1 Million Fans and Followers:      
Search Jobs | Submit News
Thursday, June 18, 2015

Feature Film “Angola 3” About Three African American Men Held For Decades in Solitary Confinement Heads to Pre-Production

— One of the men, Albert Woodfox, having served 43 years in solitary, is still being denied freedom from the state of Louisiana. —

Robert King With Philippe Diaz

Robert King with Philippe Diaz at Cinema Libre Studio in February 2015

Los Angeles, CA — Albert Woodfox, one of the longest-serving U.S. prisoner in solitary confinement, was on the cusp of being released after Federal Judge James J. Brady called for his unconditional release last week. On Friday, the Fifth Circuit U.S. Court of Appeals decided to continue to block his release from prison while the court considers an appeal by Louisiana Attorney General Buddy Caldwell.

Woodfox is the last imprisoned member of the Angola 3 – three African-American men held for decades in solitary confinement, two of whom were framed for the 1972 killing of a prison guard at Louisiana’s State Penitentiary at Angola. Woodfox, along with Robert King (released in 2001) and Herman Wallace (who died from terminal cancer in 2013, three days after he was released from prison) have all become a cause celebre for the gross injustices committed to them by the Louisiana penal system and the blatant disregard for black lives. King’s life story is the foundation for an independent feature film about the three men and their decades-long battle against institutionalized racial injustice and is now in pre-production.

Cinema Libre Studio’s Philippe Diaz has collaborated with Robert King on a feature length script Angola, 1, 2 and 3, which provides an unvarnished look at the three black men’s experiences in prison and how, as young black men in the south in the 50s and 60s, they were consistently railroaded by the penal and justice systems. They were further persecuted for their efforts to end systemic rape, cavity searches, segregation and corruption in Angola, as well as for being members of the Black Panther Party. Each man has spent decades in solitary confinement, about which the UN has declared, “Four decades in solitary confinement can only be described as torture.” The film is on track to go into production in Fall 2015 and shares King’s perspective on the manipulation of evidence by the justice system, the fabrication of false testimonies, and the mental and emotional challenges of solitary confinement.

King spent 29 years in solitary confinement at Angola, accused in the murder of another convict, although all witnesses testified that he had nothing to do with it. King struggled for decades to prove his innocence but was forced to plead “conspiracy to murder” in order to be released even after his conviction had been overturned.

Released in 2001 at the age of 59, King has worked ceaselessly to build international support for the remaining two members of the Angola 3. He has spoken before the parliaments of the Netherlands, France, Portugal, Indonesia, Brazil and Britain about his fellow prisoners and about solitary confinement, which has been likened to torture in the US. He was invited by the African National Congress to South Africa where he met with Desmond Tutu.

Amnesty International added the Angola 3 to their watch list of “political prisoners”/”prisoners of conscience.” In July 2013, Amnesty International called for the release of 71-year-old Herman Wallace, who had advanced liver cancer. Although he was released October 1, 2013, he was re-indicted on October 3, 2013, and died the next day before he could be re-arrested. With regards to Woodfox, Amnesty International has called for Louisiana Attorney General Buddy Caldwell to “stop pursuing a campaign of vengeance by trying to re-indict a man who has already spent more than four decades in cruel confinement, after a legal process tainted with flaws.”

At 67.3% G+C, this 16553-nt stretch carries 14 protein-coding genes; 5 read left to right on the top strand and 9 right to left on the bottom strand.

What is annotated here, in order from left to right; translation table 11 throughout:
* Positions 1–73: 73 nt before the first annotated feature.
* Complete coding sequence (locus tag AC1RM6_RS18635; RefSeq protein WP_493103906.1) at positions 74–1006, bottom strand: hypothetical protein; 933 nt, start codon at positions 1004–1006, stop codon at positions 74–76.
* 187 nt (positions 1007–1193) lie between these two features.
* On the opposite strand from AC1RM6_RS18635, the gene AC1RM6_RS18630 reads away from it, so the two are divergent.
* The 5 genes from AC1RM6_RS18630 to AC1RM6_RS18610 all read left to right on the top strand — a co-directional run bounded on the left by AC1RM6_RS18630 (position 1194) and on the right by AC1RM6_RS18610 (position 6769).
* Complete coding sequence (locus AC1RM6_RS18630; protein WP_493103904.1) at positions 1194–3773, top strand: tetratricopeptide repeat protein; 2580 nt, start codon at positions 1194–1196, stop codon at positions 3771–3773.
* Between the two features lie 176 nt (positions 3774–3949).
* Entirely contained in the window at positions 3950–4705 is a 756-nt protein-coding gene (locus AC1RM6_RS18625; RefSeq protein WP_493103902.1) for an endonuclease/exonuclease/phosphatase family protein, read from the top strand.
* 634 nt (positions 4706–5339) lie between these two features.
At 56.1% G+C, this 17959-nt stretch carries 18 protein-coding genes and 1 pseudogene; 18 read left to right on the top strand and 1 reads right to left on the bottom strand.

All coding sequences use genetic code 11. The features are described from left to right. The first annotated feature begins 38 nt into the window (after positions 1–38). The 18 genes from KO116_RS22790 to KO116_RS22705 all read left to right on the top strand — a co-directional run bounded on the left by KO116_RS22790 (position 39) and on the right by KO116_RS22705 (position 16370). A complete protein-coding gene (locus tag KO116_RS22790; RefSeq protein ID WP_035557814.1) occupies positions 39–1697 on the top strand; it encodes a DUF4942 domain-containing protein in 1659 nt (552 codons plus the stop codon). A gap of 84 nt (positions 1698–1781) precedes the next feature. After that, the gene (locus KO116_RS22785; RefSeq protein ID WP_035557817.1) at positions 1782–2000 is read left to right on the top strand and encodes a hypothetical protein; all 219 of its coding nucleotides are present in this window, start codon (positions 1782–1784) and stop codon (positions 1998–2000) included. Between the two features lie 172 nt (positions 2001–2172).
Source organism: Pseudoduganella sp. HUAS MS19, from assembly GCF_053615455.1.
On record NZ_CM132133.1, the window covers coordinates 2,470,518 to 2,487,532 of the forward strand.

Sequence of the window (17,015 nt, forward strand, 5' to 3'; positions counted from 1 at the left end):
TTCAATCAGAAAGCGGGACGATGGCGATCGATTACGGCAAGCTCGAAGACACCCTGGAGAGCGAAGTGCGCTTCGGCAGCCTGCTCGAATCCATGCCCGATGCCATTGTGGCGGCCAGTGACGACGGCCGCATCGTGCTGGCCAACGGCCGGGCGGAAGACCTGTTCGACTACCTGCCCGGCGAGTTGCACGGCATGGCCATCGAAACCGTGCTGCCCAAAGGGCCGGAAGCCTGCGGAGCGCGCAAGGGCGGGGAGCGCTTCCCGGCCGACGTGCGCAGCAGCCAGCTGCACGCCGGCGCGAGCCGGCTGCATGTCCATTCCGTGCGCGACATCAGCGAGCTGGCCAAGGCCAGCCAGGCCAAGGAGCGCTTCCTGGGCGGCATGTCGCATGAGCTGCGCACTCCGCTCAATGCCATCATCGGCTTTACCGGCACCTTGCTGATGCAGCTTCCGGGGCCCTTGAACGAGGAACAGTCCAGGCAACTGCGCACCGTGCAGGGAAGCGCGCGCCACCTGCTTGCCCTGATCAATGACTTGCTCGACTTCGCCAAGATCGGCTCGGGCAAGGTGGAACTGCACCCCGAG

The Angola 3 members have been the subject of three documentary films, 3 Black Panthers and the Last Slave Plantation (2006), In the Land of the Free (2010), and Herman’s House (2013) as well as a music video and numerous public interest pieces.

Philippe Diaz, founder of Cinema Libre Studio, a production/distribution company known for controversial social impact cinema, will produce the film. “We cheered when we heard the news of Albert’s possible release. But seeing how the Louisiana justice system has been allowed to deny justice to this man, and is still trying to do so, it may take months or years for Albert to be freed. In the last 20 years, the state has become the world’s number one prison capital, with a for-profit system that incarcerates people at 5 times the rate of Iran and 13 times the rate of China. We feel it’s essential to make this film now so that social pressure increases to aid Albert’s release and so that it never happens again.”

More about the Campaign to Free the Angola 3 (official website) can be found here: www.angola3.org/category/albert-woodfox/

More about the film: www.facebook.com/angola3thefilm


About Cinema Libre:
Cinema Libre Studio is a leader in distributing social-issue documentaries and features by passionate filmmakers. Headquartered in Los Angeles, the Cinema Libre team has released over one hundred films including the Sundance Audience Award‐Winning FUEL, THE END OF POVERTY?, Rachid Bouchareb’s LONDON RIVER and Oliver Stone’s SOUTH OF THE BORDER. The studio is developing John Perkins’ best‐selling memoirs, CONFESSIONS OF AN ECONOMIC HIT MAN, into a major motion picture. Recently released in theaters is CAN’T STAND LOSING YOU: SURVIVING THE POLICE, inspired by rock legend Andy Summers’ memoir One Train Later and the multi-Ariel Award winning Mexican thriller DAYS OF GRACE (Dias De Gracia). For more information and updates, please visit: www.cinemalibrestudio.com

press (at) cinemalibrestudio (dot) com